Be culturally sensitive and responsive

  • Learn a little about students’ countries and cultures (Pappamihiel, 2002).
  • Make an effort to learn students’ names.
  • Encourage cultural exchanges in class giving learners opportunities to address relevant topics from their cultural perspectives and connect learning to their experiences (Pappamihiel, 2002; Pinantoan, 2015).
  • Encourage international students to work with domestic students (Pinantoan, 2015; Washburn & Hargis, 2017).
  • Validate students’ cultures by including examples in course instructions from a global perspective, and asking them how issues would be addressed from their experiences (Pinantoan, 2015; Washburn & Hargis, 2017).
  • Draw on your own experience of learning a second language or studying abroad.
  • Use neutral language, avoid slang, and address political and religious topics with respect (Pinantoan, 2015; Washburn & Hargis, 2017).
  • Be conscious of your non-verbal communication (Pinantoan, 2015; Washburn & Hargis, 2017).

Remove unnecessary barriers that disadvantage international students

  • Highlight key questions or issues in written and verbal forms (Biggs, 2003; Ryan, 2005).
  • Define unfamiliar words and concepts and allow time for clarification (Washburn & Hargis, 2017).
  • Write key concepts and vocabulary on the board to ensure correct spelling and reduce misunderstandings and allow students to restate assignment instructions.
  • Provide lecture notes or PowerPoints to students ahead of time, and link main points of the lecture to other connective concepts to enable ELLs to familiarize themselves with content and to facilitate course engagement. (Harrison & Shi, 2016; Pappamihiel, 2002; Pinantoan, 2015; Washburn & Hargis, 2017).
  • Ensure that all students start the discussion with something concrete to refer to.
  • Make sure assessment prompts are clear and easily understood.
  • Explain cultural knowledge when necessary.
  • Integrate visual aids, interactive content, adaptive technology, simulations, and virtual reality technologies to enhance teaching and learning (Dahlstrom, de Boor, Grunwald, & Vockley, 2011).
  • Communicate classroom protocols early (Pinantoan, 2015; Washburn & Hargis, 2017).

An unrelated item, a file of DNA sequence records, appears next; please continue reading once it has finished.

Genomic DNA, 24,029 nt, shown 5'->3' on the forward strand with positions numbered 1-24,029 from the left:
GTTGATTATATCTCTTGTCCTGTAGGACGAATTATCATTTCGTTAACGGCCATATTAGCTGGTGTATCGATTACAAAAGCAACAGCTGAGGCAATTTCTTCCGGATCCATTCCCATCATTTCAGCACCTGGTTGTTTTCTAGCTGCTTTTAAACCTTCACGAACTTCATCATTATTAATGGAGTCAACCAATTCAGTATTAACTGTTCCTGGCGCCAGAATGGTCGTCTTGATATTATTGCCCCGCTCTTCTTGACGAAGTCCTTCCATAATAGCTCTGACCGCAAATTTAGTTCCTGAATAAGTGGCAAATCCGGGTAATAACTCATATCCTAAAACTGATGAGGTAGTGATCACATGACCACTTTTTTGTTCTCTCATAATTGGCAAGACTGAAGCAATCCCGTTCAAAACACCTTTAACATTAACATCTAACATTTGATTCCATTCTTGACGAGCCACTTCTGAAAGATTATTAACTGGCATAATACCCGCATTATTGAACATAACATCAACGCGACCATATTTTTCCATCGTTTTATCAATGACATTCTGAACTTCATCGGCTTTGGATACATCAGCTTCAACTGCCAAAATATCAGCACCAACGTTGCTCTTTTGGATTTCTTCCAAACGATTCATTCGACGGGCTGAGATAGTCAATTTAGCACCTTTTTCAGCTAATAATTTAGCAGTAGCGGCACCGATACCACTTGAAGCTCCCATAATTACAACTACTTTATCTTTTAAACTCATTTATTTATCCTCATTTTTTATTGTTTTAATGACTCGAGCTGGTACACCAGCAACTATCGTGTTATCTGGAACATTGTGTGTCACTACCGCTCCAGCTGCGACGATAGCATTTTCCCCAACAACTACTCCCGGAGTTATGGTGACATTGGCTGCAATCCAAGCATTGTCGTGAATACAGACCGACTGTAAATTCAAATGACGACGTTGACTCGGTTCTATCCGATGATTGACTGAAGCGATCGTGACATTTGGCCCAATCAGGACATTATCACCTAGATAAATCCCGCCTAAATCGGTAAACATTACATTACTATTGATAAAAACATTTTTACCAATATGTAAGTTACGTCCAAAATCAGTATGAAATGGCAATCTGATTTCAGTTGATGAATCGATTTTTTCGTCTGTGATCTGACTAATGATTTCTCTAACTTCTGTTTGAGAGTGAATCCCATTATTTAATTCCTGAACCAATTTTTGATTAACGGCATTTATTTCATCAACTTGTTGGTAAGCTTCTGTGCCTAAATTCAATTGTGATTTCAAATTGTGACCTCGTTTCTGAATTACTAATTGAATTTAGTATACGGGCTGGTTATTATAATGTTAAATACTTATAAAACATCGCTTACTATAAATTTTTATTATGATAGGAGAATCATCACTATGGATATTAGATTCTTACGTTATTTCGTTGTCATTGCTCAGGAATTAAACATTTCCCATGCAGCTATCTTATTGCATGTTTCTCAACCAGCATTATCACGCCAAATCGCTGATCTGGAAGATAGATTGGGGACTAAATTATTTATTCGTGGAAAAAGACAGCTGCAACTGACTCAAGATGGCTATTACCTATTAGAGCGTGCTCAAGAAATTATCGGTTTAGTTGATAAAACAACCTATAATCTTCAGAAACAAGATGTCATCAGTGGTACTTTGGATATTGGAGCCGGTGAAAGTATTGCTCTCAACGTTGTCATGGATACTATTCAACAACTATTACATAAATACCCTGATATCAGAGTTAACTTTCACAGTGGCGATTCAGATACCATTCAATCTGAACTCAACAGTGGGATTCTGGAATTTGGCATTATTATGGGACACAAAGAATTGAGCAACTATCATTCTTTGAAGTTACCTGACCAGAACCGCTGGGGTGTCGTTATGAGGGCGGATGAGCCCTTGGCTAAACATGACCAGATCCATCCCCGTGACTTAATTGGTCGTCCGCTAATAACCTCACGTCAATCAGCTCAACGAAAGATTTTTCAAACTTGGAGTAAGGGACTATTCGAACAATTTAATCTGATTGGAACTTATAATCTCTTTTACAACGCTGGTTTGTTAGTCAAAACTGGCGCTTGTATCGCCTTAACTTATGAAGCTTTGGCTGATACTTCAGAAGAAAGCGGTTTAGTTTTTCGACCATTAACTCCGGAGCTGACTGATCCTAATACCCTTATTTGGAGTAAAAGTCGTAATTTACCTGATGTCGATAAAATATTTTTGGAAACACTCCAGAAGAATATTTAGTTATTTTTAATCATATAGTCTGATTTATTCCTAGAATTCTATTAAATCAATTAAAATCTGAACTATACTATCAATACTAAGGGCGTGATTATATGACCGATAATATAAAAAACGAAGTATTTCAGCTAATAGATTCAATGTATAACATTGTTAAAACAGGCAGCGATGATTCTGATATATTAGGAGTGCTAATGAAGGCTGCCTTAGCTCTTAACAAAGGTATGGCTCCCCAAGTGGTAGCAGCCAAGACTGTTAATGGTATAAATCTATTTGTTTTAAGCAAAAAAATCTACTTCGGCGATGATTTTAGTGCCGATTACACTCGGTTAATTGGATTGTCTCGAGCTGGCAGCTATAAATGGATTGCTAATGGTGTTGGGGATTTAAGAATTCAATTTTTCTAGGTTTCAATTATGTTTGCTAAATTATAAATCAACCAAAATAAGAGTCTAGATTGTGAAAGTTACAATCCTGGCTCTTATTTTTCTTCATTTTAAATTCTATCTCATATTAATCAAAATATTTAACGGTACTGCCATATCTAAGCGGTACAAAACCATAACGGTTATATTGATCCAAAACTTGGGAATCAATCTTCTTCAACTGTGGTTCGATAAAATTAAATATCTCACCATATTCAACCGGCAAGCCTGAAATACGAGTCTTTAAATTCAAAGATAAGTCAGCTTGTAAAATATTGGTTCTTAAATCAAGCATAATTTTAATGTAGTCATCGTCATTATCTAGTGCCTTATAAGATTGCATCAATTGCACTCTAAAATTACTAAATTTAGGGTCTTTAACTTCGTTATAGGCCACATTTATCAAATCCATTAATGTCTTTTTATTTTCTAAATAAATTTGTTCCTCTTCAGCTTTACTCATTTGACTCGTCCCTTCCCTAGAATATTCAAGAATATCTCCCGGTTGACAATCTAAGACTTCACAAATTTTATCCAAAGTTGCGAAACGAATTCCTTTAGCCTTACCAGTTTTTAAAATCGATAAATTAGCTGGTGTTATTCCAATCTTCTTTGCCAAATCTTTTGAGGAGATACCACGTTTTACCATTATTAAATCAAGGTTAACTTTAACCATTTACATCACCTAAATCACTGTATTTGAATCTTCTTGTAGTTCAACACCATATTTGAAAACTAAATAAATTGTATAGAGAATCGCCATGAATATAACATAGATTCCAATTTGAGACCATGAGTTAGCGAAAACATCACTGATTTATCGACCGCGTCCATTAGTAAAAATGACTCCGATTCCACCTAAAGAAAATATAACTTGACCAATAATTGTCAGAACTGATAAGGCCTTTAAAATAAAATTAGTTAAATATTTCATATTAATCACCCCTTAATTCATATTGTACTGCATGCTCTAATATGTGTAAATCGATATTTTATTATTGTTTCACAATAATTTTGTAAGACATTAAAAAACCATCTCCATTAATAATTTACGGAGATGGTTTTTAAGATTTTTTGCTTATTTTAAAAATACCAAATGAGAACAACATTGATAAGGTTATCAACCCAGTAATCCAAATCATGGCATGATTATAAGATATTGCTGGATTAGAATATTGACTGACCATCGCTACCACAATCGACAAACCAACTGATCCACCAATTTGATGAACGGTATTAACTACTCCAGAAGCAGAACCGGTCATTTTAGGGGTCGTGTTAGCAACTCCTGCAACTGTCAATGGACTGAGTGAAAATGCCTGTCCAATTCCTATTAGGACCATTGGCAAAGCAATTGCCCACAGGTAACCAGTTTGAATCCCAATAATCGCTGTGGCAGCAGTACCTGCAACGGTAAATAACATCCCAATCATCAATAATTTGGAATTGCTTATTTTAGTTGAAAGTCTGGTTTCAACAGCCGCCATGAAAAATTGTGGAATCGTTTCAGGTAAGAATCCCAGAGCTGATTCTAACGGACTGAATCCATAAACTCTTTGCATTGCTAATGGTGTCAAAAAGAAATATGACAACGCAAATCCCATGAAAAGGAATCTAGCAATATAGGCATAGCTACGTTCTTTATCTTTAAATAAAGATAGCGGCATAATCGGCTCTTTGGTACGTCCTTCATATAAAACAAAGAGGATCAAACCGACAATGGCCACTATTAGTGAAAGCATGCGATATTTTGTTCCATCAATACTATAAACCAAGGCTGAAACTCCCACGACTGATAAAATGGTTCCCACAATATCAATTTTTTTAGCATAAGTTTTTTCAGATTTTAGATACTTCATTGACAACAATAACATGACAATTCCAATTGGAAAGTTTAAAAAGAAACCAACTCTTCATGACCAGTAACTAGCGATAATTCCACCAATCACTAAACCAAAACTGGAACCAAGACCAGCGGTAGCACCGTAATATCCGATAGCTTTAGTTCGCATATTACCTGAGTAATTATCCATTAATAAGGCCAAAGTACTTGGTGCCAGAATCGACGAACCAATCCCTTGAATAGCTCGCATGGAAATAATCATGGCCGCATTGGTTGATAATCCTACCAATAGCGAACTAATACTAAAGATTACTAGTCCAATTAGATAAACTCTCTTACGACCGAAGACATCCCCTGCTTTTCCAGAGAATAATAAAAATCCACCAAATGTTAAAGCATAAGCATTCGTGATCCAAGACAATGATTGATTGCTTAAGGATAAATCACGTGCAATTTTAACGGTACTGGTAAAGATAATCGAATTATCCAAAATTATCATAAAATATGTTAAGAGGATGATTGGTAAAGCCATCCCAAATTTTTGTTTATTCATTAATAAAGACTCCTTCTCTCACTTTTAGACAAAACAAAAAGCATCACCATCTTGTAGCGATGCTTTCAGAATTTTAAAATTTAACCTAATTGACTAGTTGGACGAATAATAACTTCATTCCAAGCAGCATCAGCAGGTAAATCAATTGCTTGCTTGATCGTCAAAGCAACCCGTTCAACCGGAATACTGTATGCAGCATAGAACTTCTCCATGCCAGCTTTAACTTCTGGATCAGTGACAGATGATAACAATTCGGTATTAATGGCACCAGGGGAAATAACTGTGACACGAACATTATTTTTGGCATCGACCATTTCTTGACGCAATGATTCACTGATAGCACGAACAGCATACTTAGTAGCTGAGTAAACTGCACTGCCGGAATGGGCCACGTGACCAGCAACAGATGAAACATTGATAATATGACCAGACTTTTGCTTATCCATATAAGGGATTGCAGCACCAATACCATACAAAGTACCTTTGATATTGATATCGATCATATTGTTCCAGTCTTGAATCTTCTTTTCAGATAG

• Provide note-taking guides to students (Pinantoan, 2015; Washburn & Hargis, 2017).

Create opportunities to improve 

  • Break assignments into phases where students can brainstorm, draft, receive feedback, revise, and edit.
  • Allow multiple moments for you to intervene in the students’ process throughout the semester.
  • Invite students to office hours (Gallagher, Haan, & Lovett, 2020)

During assessment

  • Understand that a native-like standard is unreasonable; focus on clarity–not nativeness
  • Consider providing extra time in formative and summative assessments to allow for processing between languages.
  • Model professional behavior and use the academic language you expect students to use.
  • When reading a student’s paper with the aim of giving feedback, focus on what you are understanding instead of what seems to be missing.
  • Write (or say) back to them what it is you think they’re saying instead of merely commenting, “I don’t understand” or “unclear.”
  • Point out the strengths of the students’ assignments, so they can build from success.
  • Remember to return to your class’s goals. Is the student responding to the assignment? Is the student critically analyzing the content? Offer feedback on those larger issues as well as on their errors.


Carroll, J., & Ryan, J. (2005). Teaching international students: Improving learning for all. Routledge. 

Jimenez, F. (2017). Creating linguistically inclusive classrooms. Inside Higher Ed.

Lindholm, T. & Myles, J. (2019). Navigating the intercultural classroom. TESOL Press.

Livingston-Galloway, M. P., & George, J. (2020). A theoretical perspective of culturally responsive andragogy for international English learners in American higher education institutions. Journal of the Scholarship of Teaching and Learning for Christians in Higher Education10(1), 35-52.

Merriman, E. Tips for supporting multilingual students. Amherst College Writing Center.